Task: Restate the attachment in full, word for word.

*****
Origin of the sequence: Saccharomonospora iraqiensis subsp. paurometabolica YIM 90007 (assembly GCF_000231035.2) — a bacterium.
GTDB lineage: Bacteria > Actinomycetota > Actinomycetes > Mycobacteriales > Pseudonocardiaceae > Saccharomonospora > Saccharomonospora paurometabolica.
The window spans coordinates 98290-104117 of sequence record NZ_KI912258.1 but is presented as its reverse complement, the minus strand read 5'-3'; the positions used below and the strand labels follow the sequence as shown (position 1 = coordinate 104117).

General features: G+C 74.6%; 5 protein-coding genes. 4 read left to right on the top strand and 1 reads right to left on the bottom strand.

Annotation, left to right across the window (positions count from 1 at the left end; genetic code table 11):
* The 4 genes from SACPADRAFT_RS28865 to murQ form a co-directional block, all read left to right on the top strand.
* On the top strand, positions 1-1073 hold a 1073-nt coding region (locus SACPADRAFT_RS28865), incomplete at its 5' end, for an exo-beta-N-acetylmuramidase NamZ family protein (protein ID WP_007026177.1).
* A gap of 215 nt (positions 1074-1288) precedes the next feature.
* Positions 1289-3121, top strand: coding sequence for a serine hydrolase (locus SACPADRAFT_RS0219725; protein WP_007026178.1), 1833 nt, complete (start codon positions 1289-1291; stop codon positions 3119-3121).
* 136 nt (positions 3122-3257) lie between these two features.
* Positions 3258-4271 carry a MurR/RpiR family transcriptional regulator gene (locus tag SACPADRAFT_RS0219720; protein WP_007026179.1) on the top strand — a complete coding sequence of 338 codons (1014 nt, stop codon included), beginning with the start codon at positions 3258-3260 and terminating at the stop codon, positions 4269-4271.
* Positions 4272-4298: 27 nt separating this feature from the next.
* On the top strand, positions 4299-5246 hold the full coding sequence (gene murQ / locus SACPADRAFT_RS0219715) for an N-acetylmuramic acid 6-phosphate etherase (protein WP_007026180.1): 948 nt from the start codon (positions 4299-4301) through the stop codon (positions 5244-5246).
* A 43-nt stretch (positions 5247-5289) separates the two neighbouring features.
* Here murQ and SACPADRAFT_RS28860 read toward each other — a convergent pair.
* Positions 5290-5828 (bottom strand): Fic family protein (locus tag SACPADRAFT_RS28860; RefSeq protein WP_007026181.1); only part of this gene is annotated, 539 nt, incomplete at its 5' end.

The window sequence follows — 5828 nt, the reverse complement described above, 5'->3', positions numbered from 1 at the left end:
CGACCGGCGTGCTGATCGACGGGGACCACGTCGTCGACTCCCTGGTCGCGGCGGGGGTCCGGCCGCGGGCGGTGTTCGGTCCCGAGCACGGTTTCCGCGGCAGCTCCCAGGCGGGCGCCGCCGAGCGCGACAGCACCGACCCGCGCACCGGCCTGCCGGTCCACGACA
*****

Origin of the sequence: Saccharomonospora iraqiensis subsp. paurometabolica YIM 90007 (assembly GCF_000231035.2) — a bacterium.
GTDB lineage: Bacteria > Actinomycetota > Actinomycetes > Mycobacteriales > Pseudonocardiaceae > Saccharomonospora > Saccharomonospora paurometabolica.
The window spans coordinates 98290-104117 of sequence record NZ_KI912258.1 but is presented as its reverse complement, the minus strand read 5'-3'; the positions used below and the strand labels follow the sequence as shown (position 1 = coordinate 104117).

General features: G+C 74.6%; 5 protein-coding genes. 4 read left to right on the top strand and 1 reads right to left on the bottom strand.

Annotation, left to right across the window (positions count from 1 at the left end; genetic code table 11):
* The 4 genes from SACPADRAFT_RS28865 to murQ form a co-directional block, all read left to right on the top strand.
* On the top strand, positions 1-1073 hold a 1073-nt coding region (locus SACPADRAFT_RS28865), incomplete at its 5' end, for an exo-beta-N-acetylmuramidase NamZ family protein (protein ID WP_007026177.1).
* A gap of 215 nt (positions 1074-1288) precedes the next feature.
* Positions 1289-3121, top strand: coding sequence for a serine hydrolase (locus SACPADRAFT_RS0219725; protein WP_007026178.1), 1833 nt, complete (start codon positions 1289-1291; stop codon positions 3119-3121).
* 136 nt (positions 3122-3257) lie between these two features.
* Positions 3258-4271 carry a MurR/RpiR family transcriptional regulator gene (locus tag SACPADRAFT_RS0219720; protein WP_007026179.1) on the top strand — a complete coding sequence of 338 codons (1014 nt, stop codon included), beginning with the start codon at positions 3258-3260 and terminating at the stop codon, positions 4269-4271.
* Positions 4272-4298: 27 nt separating this feature from the next.
* On the top strand, positions 4299-5246 hold the full coding sequence (gene murQ / locus SACPADRAFT_RS0219715) for an N-acetylmuramic acid 6-phosphate etherase (protein WP_007026180.1): 948 nt from the start codon (positions 4299-4301) through the stop codon (positions 5244-5246).
* A 43-nt stretch (positions 5247-5289) separates the two neighbouring features.
* Here murQ and SACPADRAFT_RS28860 read toward each other — a convergent pair.
* Positions 5290-5828 (bottom strand): Fic family protein (locus tag SACPADRAFT_RS28860; RefSeq protein WP_007026181.1); only part of this gene is annotated, 539 nt, incomplete at its 5' end.

The window sequence follows — 5828 nt, the reverse complement described above, 5'->3', positions numbered from 1 at the left end:
CGACCGGCGTGCTGATCGACGGGGACCACGTCGTCGACTCCCTGGTCGCGGCGGGGGTCCGGCCGCGGGCGGTGTTCGGTCCCGAGCACGGTTTCCGCGGCAGCTCCCAGGCGGGCGCCGCCGAGCGCGACAGCACCGACCCGCGCACCGGCCTGCCGGTCCACGACA